Exemplars are capable of influencing perceptions of reality in newspaper contexts. Can exemplars in fund-raising letters also influence the responsibility stereotype of the group funds are raised for and the effectiveness of these letters? In three experiments, 679 participants received a fund-raising letter containing an exemplar that was or was not held responsible for the trouble he or she was in. In all experiments, the responsibility perception of the group as a whole was influenced by the exemplar manipulation. If the group members were held responsible for the trouble they were in, participants were less inclined to donate money unless the trouble was considered very severe. The study shows how exemplars influence responsibility stereotypes and the persuasiveness of fund-raising letters.

Key Words: exemplars • fund-raising • persuasion • responsibility stereotypes
Fear appeals are frequently used in health communication to persuade people to adopt a new type of behavior (e.g., practicing safe sex) because their current behavior (e.g., having unsafe sex) is likely to result in harmful consequences. A fear appeal’s persuasiveness depends on the extent to which the consequences are perceived as undesirable and realistic and on the extent to which the proposed alternative behavior is considered effective and feasible. In an experiment, the perceived threat and self-efficacy were manipulated by means of an exemplar in which a person either succeeded in performing the propagated behavior (and, consequently, did not suffer the harmful consequences) or in which the person did not succeed in performing the propagated behavior (and, consequently, did suffer the harmful consequences). A total of 149 participants read one of the versions and indicated their intention to perform the propagated behavior, their perception of its feasibility, and their inclination to minimize the message. The results showed that the version in which the person succeeded in performing the behavior yielded a more positive self-efficacy perception and stronger acceptance of the message claim. The version in which the person failed to perform the behavior yielded a more negative self-efficacy perception and more negative intention to perform the behavior propagated. Further statistical analysis showed that the effects on intention were mediated by the message minimization.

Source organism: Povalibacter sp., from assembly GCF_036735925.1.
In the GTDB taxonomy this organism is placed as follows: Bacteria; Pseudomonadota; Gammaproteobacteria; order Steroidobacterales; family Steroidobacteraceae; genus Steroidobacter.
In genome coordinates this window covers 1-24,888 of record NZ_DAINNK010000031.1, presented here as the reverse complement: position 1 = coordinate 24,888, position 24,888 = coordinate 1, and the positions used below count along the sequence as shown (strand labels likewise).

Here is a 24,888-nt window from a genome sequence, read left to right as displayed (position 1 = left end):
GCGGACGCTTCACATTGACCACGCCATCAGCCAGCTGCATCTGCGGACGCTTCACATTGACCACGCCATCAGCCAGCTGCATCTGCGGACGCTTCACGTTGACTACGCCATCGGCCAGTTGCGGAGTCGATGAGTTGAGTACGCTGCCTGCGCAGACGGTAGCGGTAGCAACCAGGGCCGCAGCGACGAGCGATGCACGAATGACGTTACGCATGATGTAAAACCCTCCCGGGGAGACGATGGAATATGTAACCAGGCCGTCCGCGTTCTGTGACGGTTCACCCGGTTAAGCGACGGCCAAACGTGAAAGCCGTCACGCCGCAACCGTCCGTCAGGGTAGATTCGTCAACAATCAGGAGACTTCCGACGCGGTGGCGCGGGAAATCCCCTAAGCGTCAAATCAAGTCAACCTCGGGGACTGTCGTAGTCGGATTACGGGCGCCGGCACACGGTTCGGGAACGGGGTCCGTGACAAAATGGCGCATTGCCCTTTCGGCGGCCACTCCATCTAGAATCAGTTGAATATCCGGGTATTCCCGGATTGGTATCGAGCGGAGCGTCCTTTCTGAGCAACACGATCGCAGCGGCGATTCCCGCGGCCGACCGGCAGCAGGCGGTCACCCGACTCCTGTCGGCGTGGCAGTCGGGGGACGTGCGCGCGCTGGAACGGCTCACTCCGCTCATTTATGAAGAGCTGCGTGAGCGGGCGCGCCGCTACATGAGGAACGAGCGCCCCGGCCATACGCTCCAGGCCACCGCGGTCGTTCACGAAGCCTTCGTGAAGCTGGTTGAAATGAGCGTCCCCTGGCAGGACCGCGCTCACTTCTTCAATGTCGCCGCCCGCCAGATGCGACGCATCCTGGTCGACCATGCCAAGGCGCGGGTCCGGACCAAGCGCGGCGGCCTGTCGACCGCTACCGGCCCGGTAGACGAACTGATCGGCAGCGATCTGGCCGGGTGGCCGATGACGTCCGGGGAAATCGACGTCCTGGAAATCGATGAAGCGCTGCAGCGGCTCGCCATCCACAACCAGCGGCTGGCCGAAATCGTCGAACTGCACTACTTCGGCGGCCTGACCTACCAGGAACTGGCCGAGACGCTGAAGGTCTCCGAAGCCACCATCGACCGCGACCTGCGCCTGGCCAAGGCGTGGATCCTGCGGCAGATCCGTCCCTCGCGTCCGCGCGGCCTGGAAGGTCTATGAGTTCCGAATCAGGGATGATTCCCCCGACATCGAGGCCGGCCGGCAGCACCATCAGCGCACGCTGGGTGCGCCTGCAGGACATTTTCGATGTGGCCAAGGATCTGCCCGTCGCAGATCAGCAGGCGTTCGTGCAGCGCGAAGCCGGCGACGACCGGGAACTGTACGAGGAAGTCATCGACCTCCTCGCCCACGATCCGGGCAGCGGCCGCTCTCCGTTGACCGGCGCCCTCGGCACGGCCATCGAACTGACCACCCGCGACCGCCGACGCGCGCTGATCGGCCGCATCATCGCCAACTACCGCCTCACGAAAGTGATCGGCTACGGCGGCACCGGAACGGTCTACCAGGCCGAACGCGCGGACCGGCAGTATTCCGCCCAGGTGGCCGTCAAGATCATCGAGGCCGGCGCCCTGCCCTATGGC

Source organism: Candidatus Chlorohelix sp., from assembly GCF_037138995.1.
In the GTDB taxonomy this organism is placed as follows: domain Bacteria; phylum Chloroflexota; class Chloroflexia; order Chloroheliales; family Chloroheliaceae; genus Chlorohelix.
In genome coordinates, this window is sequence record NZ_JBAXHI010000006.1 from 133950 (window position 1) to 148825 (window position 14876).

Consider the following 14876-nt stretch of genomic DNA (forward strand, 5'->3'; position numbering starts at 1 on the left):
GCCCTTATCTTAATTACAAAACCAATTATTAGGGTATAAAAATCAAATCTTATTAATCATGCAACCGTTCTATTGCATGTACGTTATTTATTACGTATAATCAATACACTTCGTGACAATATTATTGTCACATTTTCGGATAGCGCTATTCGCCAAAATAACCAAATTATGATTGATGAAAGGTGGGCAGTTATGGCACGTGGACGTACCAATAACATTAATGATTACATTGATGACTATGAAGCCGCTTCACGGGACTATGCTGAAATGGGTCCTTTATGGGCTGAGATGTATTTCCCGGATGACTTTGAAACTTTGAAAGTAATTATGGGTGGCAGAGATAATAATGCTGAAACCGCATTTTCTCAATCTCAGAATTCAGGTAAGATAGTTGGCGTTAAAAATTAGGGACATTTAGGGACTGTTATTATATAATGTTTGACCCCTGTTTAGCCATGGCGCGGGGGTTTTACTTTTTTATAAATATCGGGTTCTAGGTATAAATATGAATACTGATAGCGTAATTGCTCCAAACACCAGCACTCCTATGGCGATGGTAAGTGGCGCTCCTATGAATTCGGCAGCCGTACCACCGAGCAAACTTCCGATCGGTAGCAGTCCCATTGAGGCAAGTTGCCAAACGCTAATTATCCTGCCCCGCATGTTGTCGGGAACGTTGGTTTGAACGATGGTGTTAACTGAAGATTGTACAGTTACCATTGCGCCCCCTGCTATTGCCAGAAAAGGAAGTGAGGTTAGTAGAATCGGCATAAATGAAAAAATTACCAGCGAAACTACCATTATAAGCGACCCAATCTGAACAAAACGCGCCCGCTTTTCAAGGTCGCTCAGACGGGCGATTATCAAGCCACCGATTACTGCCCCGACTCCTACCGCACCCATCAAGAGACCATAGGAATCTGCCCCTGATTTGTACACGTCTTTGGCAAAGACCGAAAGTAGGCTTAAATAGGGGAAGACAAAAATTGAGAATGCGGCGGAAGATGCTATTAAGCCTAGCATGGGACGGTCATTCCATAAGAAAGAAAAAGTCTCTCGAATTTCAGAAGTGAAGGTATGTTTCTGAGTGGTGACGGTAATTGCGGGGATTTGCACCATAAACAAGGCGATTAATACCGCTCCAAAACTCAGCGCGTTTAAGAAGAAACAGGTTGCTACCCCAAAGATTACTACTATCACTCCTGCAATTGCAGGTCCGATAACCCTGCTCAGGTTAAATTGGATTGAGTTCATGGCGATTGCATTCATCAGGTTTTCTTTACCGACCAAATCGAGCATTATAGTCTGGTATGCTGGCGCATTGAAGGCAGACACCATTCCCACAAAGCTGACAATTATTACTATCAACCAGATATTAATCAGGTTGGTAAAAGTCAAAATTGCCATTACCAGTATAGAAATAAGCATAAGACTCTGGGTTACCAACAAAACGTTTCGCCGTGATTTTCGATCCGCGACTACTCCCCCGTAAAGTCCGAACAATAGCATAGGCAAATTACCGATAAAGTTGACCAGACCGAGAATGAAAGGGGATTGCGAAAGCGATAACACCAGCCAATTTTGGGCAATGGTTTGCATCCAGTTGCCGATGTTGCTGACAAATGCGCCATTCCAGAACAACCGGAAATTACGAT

Key Words: health communication • fear appeal • exemplars • extended parallel processing model

Exemplars are short stories of one or two paragraphs in which the experiences of an individual are vividly depicted. Exemplars are used to present a personal face to groups or a vivid picture of trends in society. They are used frequently in journalism but also in persuasive communication such as fundraising or health communication. Although exemplars are illustrations, they exert considerable persuasive power because of the public’s tendency to regard these exemplars as representative for the group or trend depicted. Within this line of research, the impact of exemplars and the way in which they bring these effects about are studied.

Selected publications:

Hoeken, H., & Hustinx, L. (2007). The impact of exemplars on responsibility stereotypes in fund-raising letters. Communication Research, 34 (6), 596-617.

Hoeken, H. & Geurts, D. (2005). The influence of exemplars in fear appeals on the perception of self-efficacy and message acceptance. Information Design Journal + Document Design, 13, 240-250.

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